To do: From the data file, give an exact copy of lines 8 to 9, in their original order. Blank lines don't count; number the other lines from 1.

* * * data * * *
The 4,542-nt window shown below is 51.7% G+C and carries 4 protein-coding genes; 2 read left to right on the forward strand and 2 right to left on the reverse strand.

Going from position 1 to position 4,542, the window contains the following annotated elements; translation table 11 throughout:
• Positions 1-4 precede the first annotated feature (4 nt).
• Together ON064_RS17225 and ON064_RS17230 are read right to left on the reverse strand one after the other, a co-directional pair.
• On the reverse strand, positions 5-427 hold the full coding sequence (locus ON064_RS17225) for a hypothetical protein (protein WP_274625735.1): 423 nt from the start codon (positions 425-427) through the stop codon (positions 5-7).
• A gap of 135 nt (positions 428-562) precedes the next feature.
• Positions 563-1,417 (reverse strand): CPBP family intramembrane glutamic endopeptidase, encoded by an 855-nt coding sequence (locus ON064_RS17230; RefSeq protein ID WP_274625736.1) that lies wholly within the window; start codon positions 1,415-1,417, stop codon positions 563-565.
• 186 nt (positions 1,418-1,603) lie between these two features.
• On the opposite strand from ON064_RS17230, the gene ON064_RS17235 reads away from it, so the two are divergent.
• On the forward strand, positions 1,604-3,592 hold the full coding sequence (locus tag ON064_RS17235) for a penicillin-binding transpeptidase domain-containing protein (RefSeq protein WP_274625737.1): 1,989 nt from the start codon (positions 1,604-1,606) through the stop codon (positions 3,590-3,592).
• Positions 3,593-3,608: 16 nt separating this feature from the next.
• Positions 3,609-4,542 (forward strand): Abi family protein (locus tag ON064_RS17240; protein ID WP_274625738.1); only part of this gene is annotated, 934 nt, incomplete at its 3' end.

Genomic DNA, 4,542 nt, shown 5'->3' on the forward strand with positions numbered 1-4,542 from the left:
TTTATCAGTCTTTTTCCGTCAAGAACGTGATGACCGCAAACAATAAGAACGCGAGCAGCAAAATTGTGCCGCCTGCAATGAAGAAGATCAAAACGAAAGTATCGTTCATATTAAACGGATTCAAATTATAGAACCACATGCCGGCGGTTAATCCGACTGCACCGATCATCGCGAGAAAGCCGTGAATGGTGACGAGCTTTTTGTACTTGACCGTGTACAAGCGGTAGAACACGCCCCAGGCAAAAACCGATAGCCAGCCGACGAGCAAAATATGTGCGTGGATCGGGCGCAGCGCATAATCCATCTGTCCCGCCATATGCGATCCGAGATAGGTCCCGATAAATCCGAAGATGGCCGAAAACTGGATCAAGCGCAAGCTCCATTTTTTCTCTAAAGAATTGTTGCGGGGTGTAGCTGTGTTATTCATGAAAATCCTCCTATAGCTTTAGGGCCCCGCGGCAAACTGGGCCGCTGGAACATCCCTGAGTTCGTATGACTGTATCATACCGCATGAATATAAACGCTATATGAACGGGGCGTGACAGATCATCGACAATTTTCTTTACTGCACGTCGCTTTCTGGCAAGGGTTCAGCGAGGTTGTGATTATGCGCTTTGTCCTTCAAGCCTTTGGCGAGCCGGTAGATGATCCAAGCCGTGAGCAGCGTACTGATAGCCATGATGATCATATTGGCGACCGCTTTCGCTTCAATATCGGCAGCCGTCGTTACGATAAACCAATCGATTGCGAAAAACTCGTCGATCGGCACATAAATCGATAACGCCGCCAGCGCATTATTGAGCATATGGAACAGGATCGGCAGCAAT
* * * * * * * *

• 186 nt (positions 1,418-1,603) lie between these two features.
• On the opposite strand from ON064_RS17230, the gene ON064_RS17235 reads away from it, so the two are divergent.